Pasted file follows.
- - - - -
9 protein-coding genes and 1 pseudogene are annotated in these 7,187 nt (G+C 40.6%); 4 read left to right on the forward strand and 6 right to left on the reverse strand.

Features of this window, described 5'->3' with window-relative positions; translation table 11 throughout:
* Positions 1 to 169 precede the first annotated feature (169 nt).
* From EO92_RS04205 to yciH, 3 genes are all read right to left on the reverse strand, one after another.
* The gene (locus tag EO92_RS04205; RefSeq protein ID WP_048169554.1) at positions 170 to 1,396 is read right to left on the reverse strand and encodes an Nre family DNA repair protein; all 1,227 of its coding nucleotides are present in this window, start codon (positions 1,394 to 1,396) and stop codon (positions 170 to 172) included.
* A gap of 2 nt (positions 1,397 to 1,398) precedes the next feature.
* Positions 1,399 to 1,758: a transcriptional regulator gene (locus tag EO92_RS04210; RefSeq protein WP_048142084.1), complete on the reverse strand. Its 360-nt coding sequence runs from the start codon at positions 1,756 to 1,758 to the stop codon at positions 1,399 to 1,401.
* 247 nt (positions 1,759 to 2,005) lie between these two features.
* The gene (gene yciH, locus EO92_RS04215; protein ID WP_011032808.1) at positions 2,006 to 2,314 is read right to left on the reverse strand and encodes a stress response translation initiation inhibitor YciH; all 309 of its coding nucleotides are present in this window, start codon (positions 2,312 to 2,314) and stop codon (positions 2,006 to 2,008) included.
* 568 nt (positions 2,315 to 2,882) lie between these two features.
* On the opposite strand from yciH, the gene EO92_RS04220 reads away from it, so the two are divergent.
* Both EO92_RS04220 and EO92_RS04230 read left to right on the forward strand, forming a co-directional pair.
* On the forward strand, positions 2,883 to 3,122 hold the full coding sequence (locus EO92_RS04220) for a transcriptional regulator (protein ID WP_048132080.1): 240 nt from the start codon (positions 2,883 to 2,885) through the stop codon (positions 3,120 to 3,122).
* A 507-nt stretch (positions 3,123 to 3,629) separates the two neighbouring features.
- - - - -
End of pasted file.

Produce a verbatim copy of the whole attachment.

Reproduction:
9 protein-coding genes and 1 pseudogene are annotated in these 7,187 nt (G+C 40.6%); 4 read left to right on the forward strand and 6 right to left on the reverse strand.

Features of this window, described 5'->3' with window-relative positions; translation table 11 throughout:
* Positions 1 to 169 precede the first annotated feature (169 nt).
* From EO92_RS04205 to yciH, 3 genes are all read right to left on the reverse strand, one after another.
* The gene (locus tag EO92_RS04205; RefSeq protein ID WP_048169554.1) at positions 170 to 1,396 is read right to left on the reverse strand and encodes an Nre family DNA repair protein; all 1,227 of its coding nucleotides are present in this window, start codon (positions 1,394 to 1,396) and stop codon (positions 170 to 172) included.
* A gap of 2 nt (positions 1,397 to 1,398) precedes the next feature.
* Positions 1,399 to 1,758: a transcriptional regulator gene (locus tag EO92_RS04210; RefSeq protein WP_048142084.1), complete on the reverse strand. Its 360-nt coding sequence runs from the start codon at positions 1,756 to 1,758 to the stop codon at positions 1,399 to 1,401.
* 247 nt (positions 1,759 to 2,005) lie between these two features.
* The gene (gene yciH, locus EO92_RS04215; protein ID WP_011032808.1) at positions 2,006 to 2,314 is read right to left on the reverse strand and encodes a stress response translation initiation inhibitor YciH; all 309 of its coding nucleotides are present in this window, start codon (positions 2,312 to 2,314) and stop codon (positions 2,006 to 2,008) included.
* 568 nt (positions 2,315 to 2,882) lie between these two features.
* On the opposite strand from yciH, the gene EO92_RS04220 reads away from it, so the two are divergent.
* Both EO92_RS04220 and EO92_RS04230 read left to right on the forward strand, forming a co-directional pair.
* On the forward strand, positions 2,883 to 3,122 hold the full coding sequence (locus EO92_RS04220) for a transcriptional regulator (protein ID WP_048132080.1): 240 nt from the start codon (positions 2,883 to 2,885) through the stop codon (positions 3,120 to 3,122).
* A 507-nt stretch (positions 3,123 to 3,629) separates the two neighbouring features.